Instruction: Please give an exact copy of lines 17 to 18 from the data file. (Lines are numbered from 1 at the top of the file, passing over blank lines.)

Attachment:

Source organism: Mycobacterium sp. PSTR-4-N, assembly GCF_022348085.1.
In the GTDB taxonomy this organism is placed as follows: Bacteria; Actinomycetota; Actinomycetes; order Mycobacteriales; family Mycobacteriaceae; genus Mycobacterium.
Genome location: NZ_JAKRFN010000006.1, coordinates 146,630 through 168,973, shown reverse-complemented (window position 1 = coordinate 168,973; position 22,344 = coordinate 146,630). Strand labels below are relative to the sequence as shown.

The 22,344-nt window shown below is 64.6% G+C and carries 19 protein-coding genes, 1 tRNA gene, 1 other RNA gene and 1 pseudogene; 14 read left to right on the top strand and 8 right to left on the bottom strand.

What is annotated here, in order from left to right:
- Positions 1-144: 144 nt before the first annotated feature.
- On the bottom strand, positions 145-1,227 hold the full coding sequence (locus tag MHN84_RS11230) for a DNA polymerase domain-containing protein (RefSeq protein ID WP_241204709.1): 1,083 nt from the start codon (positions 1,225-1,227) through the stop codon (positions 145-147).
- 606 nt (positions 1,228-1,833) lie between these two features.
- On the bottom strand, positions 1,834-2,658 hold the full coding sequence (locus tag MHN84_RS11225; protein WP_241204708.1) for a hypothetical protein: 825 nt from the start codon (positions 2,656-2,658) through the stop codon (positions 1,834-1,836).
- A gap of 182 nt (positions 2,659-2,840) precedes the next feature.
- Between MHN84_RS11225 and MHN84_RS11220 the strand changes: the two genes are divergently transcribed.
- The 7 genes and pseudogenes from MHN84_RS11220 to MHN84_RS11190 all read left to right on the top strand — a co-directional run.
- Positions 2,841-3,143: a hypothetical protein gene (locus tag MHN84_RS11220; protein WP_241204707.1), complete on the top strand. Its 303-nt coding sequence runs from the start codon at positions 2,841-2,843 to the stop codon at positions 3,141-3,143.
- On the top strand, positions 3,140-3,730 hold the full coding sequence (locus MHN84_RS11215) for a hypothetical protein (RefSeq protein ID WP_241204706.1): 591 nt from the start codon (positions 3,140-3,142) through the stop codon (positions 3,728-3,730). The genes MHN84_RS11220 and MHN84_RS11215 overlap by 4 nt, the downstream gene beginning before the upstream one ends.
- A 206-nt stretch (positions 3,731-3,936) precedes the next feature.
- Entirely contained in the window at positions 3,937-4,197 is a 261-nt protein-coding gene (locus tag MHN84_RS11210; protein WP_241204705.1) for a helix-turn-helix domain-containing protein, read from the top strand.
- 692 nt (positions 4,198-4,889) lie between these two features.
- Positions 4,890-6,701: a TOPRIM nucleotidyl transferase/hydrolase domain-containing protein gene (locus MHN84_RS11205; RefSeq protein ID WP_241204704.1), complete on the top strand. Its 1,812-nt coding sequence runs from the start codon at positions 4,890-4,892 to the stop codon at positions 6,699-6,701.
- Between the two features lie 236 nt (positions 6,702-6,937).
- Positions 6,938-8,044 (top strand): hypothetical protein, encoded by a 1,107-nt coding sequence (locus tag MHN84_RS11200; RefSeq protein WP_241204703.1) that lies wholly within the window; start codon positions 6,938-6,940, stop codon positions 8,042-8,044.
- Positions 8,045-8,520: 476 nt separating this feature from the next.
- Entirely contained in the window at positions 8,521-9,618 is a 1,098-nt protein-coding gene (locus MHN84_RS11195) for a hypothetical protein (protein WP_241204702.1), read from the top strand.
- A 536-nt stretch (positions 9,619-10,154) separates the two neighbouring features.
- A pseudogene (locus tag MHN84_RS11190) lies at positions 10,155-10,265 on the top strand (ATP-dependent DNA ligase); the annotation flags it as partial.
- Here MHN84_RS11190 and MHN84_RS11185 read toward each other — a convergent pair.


- 692 nt (positions 4,198-4,889) lie between these two features.
- Positions 4,890-6,701: a TOPRIM nucleotidyl transferase/hydrolase domain-containing protein gene (locus MHN84_RS11205; RefSeq protein ID WP_241204704.1), complete on the top strand. Its 1,812-nt coding sequence runs from the start codon at positions 4,890-4,892 to the stop codon at positions 6,699-6,701.